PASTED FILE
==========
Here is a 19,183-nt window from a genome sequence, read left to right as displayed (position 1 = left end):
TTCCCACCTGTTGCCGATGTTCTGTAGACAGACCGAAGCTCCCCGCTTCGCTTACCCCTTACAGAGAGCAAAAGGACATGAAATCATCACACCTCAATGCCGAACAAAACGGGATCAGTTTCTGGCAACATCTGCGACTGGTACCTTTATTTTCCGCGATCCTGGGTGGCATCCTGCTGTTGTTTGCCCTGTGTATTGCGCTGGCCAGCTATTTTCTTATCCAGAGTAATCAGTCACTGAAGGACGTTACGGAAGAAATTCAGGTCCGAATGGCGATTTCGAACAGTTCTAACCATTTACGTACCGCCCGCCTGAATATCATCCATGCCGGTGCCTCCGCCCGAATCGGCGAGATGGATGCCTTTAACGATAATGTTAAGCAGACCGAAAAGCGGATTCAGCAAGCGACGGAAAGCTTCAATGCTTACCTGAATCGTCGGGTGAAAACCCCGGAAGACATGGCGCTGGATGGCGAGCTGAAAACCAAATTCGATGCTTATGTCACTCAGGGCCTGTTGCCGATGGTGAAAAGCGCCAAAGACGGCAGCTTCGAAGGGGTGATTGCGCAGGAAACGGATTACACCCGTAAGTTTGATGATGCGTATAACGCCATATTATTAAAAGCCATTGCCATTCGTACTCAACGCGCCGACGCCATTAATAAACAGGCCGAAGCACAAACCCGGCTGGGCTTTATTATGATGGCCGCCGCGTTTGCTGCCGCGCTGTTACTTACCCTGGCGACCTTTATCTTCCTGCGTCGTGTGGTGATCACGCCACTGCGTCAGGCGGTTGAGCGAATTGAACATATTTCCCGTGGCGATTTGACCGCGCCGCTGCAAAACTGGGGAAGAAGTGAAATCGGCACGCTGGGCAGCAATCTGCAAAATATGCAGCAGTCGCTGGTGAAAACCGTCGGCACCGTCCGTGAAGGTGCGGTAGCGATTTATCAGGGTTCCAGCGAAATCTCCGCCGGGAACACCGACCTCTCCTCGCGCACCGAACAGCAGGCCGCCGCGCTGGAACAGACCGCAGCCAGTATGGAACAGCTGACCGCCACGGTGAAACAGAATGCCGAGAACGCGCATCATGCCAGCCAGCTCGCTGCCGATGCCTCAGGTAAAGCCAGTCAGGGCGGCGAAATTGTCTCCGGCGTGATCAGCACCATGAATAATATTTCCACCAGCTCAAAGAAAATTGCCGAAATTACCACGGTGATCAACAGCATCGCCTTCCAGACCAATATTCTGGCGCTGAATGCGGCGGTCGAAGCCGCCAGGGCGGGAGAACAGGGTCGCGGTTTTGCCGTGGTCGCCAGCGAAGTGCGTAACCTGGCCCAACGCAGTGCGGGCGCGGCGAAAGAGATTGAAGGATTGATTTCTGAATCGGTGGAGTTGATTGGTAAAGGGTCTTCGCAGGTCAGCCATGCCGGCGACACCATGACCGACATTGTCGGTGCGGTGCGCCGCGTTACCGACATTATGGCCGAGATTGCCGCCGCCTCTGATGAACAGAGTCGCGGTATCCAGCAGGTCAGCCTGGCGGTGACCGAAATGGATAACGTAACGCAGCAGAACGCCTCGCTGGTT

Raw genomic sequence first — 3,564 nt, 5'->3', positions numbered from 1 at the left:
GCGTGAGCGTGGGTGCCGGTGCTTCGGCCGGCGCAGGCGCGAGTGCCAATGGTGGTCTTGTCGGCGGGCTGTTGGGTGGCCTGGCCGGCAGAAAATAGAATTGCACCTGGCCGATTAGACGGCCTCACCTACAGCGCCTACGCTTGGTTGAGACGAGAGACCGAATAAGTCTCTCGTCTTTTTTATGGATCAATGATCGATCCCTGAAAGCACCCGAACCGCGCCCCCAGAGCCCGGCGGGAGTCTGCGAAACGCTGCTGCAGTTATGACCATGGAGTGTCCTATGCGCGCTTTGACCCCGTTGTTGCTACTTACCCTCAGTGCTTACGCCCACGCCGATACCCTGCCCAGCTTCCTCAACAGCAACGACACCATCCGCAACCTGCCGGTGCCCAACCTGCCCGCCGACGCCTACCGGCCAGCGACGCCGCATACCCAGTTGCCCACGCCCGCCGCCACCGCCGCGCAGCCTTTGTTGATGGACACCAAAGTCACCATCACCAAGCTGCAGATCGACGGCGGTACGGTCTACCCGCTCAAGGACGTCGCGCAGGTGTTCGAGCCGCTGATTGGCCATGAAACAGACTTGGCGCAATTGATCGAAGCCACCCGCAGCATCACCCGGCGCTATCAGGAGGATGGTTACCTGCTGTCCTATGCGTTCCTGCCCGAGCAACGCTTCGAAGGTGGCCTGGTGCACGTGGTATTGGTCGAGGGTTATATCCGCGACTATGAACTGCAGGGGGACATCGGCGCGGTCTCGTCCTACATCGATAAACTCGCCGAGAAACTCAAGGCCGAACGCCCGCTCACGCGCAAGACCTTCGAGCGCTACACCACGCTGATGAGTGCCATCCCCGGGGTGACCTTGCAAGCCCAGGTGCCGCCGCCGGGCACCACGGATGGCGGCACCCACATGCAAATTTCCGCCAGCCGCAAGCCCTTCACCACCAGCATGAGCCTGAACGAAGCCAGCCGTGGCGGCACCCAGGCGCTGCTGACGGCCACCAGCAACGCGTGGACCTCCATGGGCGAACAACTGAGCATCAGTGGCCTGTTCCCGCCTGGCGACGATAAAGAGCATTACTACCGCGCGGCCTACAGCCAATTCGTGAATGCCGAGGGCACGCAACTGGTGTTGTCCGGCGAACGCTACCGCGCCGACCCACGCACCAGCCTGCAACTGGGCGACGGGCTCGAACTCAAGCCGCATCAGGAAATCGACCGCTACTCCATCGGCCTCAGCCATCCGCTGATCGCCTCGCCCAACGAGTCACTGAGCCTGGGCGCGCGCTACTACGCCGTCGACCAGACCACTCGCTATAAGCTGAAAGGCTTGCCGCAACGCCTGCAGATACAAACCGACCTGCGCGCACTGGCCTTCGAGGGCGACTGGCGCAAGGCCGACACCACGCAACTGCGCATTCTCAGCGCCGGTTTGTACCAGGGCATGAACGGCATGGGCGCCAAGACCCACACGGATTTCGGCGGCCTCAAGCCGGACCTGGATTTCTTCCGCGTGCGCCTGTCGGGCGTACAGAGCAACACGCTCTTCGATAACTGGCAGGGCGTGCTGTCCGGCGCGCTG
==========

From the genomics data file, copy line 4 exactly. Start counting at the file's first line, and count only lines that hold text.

GCGTGAGCGTGGGTGCCGGTGCTTCGGCCGGCGCAGGCGCGAGTGCCAATGGTGGTCTTGTCGGCGGGCTGTTGGGTGGCCTGGCCGGCAGAAAATAGAATTGCACCTGGCCGATTAGACGGCCTCACCTACAGCGCCTACGCTTGGTTGAGACGAGAGACCGAATAAGTCTCTCGTCTTTTTTATGGATCAATGATCGATCCCTGAAAGCACCCGAACCGCGCCCCCAGAGCCCGGCGGGAGTCTGCGAAACGCTGCTGCAGTTATGACCATGGAGTGTCCTATGCGCGCTTTGACCCCGTTGTTGCTACTTACCCTCAGTGCTTACGCCCACGCCGATACCCTGCCCAGCTTCCTCAACAGCAACGACACCATCCGCAACCTGCCGGTGCCCAACCTGCCCGCCGACGCCTACCGGCCAGCGACGCCGCATACCCAGTTGCCCACGCCCGCCGCCACCGCCGCGCAGCCTTTGTTGATGGACACCAAAGTCACCATCACCAAGCTGCAGATCGACGGCGGTACGGTCTACCCGCTCAAGGACGTCGCGCAGGTGTTCGAGCCGCTGATTGGCCATGAAACAGACTTGGCGCAATTGATCGAAGCCACCCGCAGCATCACCCGGCGCTATCAGGAGGATGGTTACCTGCTGTCCTATGCGTTCCTGCCCGAGCAACGCTTCGAAGGTGGCCTGGTGCACGTGGTATTGGTCGAGGGTTATATCCGCGACTATGAACTGCAGGGGGACATCGGCGCGGTCTCGTCCTACATCGATAAACTCGCCGAGAAACTCAAGGCCGAACGCCCGCTCACGCGCAAGACCTTCGAGCGCTACACCACGCTGATGAGTGCCATCCCCGGGGTGACCTTGCAAGCCCAGGTGCCGCCGCCGGGCACCACGGATGGCGGCACCCACATGCAAATTTCCGCCAGCCGCAAGCCCTTCACCACCAGCATGAGCCTGAACGAAGCCAGCCGTGGCGGCACCCAGGCGCTGCTGACGGCCACCAGCAACGCGTGGACCTCCATGGGCGAACAACTGAGCATCAGTGGCCTGTTCCCGCCTGGCGACGATAAAGAGCATTACTACCGCGCGGCCTACAGCCAATTCGTGAATGCCGAGGGCACGCAACTGGTGTTGTCCGGCGAACGCTACCGCGCCGACCCACGCACCAGCCTGCAACTGGGCGACGGGCTCGAACTCAAGCCGCATCAGGAAATCGACCGCTACTCCATCGGCCTCAGCCATCCGCTGATCGCCTCGCCCAACGAGTCACTGAGCCTGGGCGCGCGCTACTACGCCGTCGACCAGACCACTCGCTATAAGCTGAAAGGCTTGCCGCAACGCCTGCAGATACAAACCGACCTGCGCGCACTGGCCTTCGAGGGCGACTGGCGCAAGGCCGACACCACGCAACTGCGCATTCTCAGCGCCGGTTTGTACCAGGGCATGAACGGCATGGGCGCCAAGACCCACACGGATTTCGGCGGCCTCAAGCCGGACCTGGATTTCTTCCGCGTGCGCCTGTCGGGCGTACAGAGCAACACGCTCTTCGATAACTGGCAGGGCGTGCTGTCCGGCGCGCTG